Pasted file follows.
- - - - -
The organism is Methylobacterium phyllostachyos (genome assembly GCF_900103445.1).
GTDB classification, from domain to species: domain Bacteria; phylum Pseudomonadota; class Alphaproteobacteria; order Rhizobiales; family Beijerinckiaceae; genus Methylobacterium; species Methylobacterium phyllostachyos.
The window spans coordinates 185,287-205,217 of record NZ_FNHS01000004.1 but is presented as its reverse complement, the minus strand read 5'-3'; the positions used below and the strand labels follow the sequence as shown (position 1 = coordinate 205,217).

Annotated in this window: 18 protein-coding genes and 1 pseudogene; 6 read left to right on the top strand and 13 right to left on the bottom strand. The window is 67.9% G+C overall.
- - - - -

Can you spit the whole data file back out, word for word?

The organism is Methylobacterium phyllostachyos (genome assembly GCF_900103445.1).
GTDB classification, from domain to species: domain Bacteria; phylum Pseudomonadota; class Alphaproteobacteria; order Rhizobiales; family Beijerinckiaceae; genus Methylobacterium; species Methylobacterium phyllostachyos.
The window spans coordinates 185,287-205,217 of record NZ_FNHS01000004.1 but is presented as its reverse complement, the minus strand read 5'-3'; the positions used below and the strand labels follow the sequence as shown (position 1 = coordinate 205,217).

Annotated in this window: 18 protein-coding genes and 1 pseudogene; 6 read left to right on the top strand and 13 right to left on the bottom strand. The window is 67.9% G+C overall.